Is there anybody willing to explain the issue (see my pervious blog).

GIVE ME A LESSON, PLEASE.

Thank you very much. ]]>

1/ The results in the BASKET-PROVE study did NOT reach statistical significance, therefore the differrences between DESs and BMS may have occurred by chance. (Statistics: A P<0.05 means that there is a less than 5% chance that the difference could have occurred by chance.) Both DES showed superior efficacy compared with BMS /it reads in pesentation slide-set/. Yet this superiority was not statistically significant. What is the real weight of evidence then?

2/ One of the commentators tries to calculate the number of TVRs with using bigger number of patients than the number studied. One cannot do this with having in mind that the result obtained int the BASKET-PROVE study is the statistical number and statistics is about probability. Therefore the result of simple multiplication is not exactly the number that would have beed reached with the bigger number of patients studied. Due to the lack of statistical significance, the result might differ either to small or great extent or reach statistical significance in the end.

A degree in physics and mathematics trumps an MBA.

]]>Thanks for pointing out the endpoint was MI plus death. So, as you point out as well the difference is mostly in the first week after implant. “No plausible reason” is a cause for concern. I think this study raises more issues than it answers. The major endpoint is still almost twice as high for BMS as for Sirolimu DES, 4.8% vs 2.6%. This is a huge difference even if it does not achieve statistical significance at the p=0.05 level, and it cannot be ignored. There is a large conceptual difference between saying something is not different and saying that the difference does not achieve statistical significance in a given study. There were fewer than 800 patients in each arm of the study.

In comparison, the GUSTO trial in the 1980’s, declared that the approx. 6.8% mortality in AMI treated with IV TPA was statistically significantly less than the approx 7.5% mortality with IV streptokinase. This led to the almost complete substitution in the US of TPA for SK. The reason the smaller percentage difference in the GUSTO trial was statistically significant and the larger percentage difference in this trial is not statistically significant is that the GUSTO trial had 44,000 patients in two treatment arms and this trial had only 2314 patients in three treatment arms.

PS. I see you have a degree in MBA. I have a degree in physics and mathematics.

]]>Actually, 2 yr total mortality for the stents was similar (sirolimus-eluting stent 3.6%, everolimus-eluting stent 3.2% and bare metal stent 4.4%: NS).

The clinical outcomes at 2 yrs in BASKET PROVE are …

Outcome |
Sirolimus-elutingstent (SES) |
Everolimus-elutingstent (EES) |
Bare-metal stent(BMS) |
BMS vs SES(P value) |
BMS vs EES( P value) |

Total death | 3.6% | 3.2% | 4.4% | 0.71 | 0.46 |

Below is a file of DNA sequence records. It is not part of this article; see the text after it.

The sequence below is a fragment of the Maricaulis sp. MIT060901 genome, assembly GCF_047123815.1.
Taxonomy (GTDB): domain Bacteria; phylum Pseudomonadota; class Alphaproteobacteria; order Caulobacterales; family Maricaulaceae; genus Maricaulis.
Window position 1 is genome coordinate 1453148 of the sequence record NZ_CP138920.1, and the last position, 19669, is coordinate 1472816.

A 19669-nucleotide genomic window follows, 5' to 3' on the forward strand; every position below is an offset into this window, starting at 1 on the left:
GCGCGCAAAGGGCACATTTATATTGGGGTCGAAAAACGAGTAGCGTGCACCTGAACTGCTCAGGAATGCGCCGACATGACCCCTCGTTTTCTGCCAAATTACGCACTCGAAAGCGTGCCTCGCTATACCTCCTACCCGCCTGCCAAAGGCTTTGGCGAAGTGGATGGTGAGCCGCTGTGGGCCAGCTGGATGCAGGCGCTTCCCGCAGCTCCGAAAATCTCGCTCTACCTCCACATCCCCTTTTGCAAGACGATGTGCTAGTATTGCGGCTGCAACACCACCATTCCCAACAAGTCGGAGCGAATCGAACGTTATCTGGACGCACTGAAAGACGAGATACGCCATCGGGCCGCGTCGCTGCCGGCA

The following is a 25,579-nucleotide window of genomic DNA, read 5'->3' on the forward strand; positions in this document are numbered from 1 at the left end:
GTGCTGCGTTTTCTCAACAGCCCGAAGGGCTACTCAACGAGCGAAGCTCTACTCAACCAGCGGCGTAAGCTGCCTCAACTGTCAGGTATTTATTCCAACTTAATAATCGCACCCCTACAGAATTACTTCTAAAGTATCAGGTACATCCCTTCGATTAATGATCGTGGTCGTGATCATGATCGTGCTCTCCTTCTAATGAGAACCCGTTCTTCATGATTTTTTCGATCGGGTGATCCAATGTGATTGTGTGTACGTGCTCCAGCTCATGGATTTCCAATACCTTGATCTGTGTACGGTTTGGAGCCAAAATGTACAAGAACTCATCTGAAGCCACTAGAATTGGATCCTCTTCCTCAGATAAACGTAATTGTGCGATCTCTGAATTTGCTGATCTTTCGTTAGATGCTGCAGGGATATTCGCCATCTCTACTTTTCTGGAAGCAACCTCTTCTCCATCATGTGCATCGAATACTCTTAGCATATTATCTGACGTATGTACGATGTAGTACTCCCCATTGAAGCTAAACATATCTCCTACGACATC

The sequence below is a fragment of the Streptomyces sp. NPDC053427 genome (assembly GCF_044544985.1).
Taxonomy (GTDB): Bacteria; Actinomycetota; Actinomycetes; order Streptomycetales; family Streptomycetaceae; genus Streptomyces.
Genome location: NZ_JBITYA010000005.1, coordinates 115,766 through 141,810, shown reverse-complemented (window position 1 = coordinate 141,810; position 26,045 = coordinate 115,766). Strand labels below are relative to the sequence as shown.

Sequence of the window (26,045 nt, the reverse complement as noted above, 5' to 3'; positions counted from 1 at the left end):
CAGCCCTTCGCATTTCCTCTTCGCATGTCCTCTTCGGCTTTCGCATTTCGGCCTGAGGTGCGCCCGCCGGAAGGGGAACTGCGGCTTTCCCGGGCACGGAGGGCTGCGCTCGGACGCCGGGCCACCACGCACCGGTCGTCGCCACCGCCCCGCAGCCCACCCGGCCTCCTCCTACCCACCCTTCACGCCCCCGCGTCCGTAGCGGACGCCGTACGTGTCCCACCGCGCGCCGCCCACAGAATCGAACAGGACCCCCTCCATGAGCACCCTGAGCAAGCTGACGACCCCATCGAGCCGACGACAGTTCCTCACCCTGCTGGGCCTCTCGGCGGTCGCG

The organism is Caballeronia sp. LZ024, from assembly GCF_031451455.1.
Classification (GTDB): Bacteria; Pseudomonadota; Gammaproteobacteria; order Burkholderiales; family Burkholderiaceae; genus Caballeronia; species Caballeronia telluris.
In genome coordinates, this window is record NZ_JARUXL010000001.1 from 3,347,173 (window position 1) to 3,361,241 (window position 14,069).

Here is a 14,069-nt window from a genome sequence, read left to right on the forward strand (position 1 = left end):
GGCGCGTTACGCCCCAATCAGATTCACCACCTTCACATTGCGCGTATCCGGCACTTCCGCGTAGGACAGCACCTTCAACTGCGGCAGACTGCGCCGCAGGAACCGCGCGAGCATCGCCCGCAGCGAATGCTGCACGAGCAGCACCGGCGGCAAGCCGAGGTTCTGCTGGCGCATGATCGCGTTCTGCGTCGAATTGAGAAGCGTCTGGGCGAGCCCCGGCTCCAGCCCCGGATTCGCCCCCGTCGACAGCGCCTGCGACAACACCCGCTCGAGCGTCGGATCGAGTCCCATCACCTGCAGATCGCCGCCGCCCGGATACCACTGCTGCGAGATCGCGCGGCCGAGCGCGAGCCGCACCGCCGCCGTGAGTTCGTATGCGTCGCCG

Cardiac death | 1.7% | 1.7% | 2.9% | 0.38 | 0.37 |

Nonfatal MI | 0.9% | 1.7% | 2.6% | 0.13 | 0.51 |

Cardiac death or nonfatal MI | 2.6% | 3.2% | 4.8%* | 0.13 | 0.37 |

While it’s possible that the study was underpowered to detect a clinical difference between the BMS and DES (as pointed out by Dr. Schneider), it is just as plausible that a larger study would have confirmed that there was no significant clinical difference between BMS and DES. Why is this? Previous studies comparing stents have not demonstrated a survival benefit of DES over BMS, even in “high risk patients” (i.e., those with small arteries, diabetes, and acute coronary syndromes). In addition, the graph showing the combined endpoint of cardiac death or MI (see below) shows that the “potential benefit” occurs in the first week of stent implantation. There’s no plausible reason for this, as previous studies have not shown a dramatically increased risk of early stent thrombosis with BMS, as compared to DES.

]]>It is consistent that the story of different stents(drug-eluting or bare-metal) stuck-up at repeated revascularization! Failed to provide meaningful benefit at ‘hard end points'(MI,Stroke,Cardiac death & All-cause mortality etc).Stents are for Angina relief nothing else!

At the end, high risk patient like diabetes,have two options.Either ‘stringent’ medical treatments(with ACEIs,B-blockers,Statins & Anti-platelet agents)plus vigorous lifestyle change(examples,regular 30-min brisk walking,maintain optimal body-weight,5 or more serving of fruits & green-leafy vegetables,whole grain cereals,fish or poultries,low-fat dairy products,limit salt intake, refined carbohydrate & trans-fatty acid etc.) Or CABG!!

I am very sorry for interventionist & tech-industry alike! ]]>

Bare metal stent 2 year mortality is 4.8%

So the difference is not statistically significant at the p=0.05 level. This DOES NOT MEAN there is no difference in mortality. It just means this study is underpowered to prove the significant difference. No way anyone would put a bare metal stent in me if I had a significant coronary stenosis and needed a 3 or 4 mm stent. The conclusion that this study indicates no difference is patently absurd on its face. Hopefully not too many patients will die because of this completely illogical conclusion.

If 100,000 patients with this type of disease get the bare metal stent instead of the sirolimus coated stent this study suggests that there is a high probability that 2,200 people will die unneccessarily over the course of two years.

**Competing interests pertaining specifically to this post, comment, or both:**

None.